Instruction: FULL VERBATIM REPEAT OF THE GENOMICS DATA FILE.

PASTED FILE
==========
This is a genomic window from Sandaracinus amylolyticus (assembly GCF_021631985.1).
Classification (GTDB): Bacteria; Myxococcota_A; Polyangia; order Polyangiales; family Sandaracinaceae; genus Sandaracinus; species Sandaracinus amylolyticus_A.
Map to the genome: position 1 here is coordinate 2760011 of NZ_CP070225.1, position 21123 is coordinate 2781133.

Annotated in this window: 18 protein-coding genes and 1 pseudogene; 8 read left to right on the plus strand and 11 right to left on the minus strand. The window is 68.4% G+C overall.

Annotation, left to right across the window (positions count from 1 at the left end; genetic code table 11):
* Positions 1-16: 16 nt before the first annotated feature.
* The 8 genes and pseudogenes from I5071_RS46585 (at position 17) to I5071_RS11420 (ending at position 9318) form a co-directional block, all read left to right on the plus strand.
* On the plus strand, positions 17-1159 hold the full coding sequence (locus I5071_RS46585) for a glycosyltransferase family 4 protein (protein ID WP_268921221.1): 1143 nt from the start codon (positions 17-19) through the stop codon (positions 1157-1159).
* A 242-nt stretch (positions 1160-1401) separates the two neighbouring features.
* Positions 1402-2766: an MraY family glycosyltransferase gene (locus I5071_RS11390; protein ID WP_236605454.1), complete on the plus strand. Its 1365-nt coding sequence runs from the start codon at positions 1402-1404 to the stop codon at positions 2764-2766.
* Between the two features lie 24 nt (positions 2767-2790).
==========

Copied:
This is a genomic window from Sandaracinus amylolyticus (assembly GCF_021631985.1).
Classification (GTDB): Bacteria; Myxococcota_A; Polyangia; order Polyangiales; family Sandaracinaceae; genus Sandaracinus; species Sandaracinus amylolyticus_A.
Map to the genome: position 1 here is coordinate 2760011 of NZ_CP070225.1, position 21123 is coordinate 2781133.

Annotated in this window: 18 protein-coding genes and 1 pseudogene; 8 read left to right on the plus strand and 11 right to left on the minus strand. The window is 68.4% G+C overall.

Annotation, left to right across the window (positions count from 1 at the left end; genetic code table 11):
* Positions 1-16: 16 nt before the first annotated feature.
* The 8 genes and pseudogenes from I5071_RS46585 (at position 17) to I5071_RS11420 (ending at position 9318) form a co-directional block, all read left to right on the plus strand.
* On the plus strand, positions 17-1159 hold the full coding sequence (locus I5071_RS46585) for a glycosyltransferase family 4 protein (protein ID WP_268921221.1): 1143 nt from the start codon (positions 17-19) through the stop codon (positions 1157-1159).
* A 242-nt stretch (positions 1160-1401) separates the two neighbouring features.
* Positions 1402-2766: an MraY family glycosyltransferase gene (locus I5071_RS11390; protein ID WP_236605454.1), complete on the plus strand. Its 1365-nt coding sequence runs from the start codon at positions 1402-1404 to the stop codon at positions 2764-2766.
* Between the two features lie 24 nt (positions 2767-2790).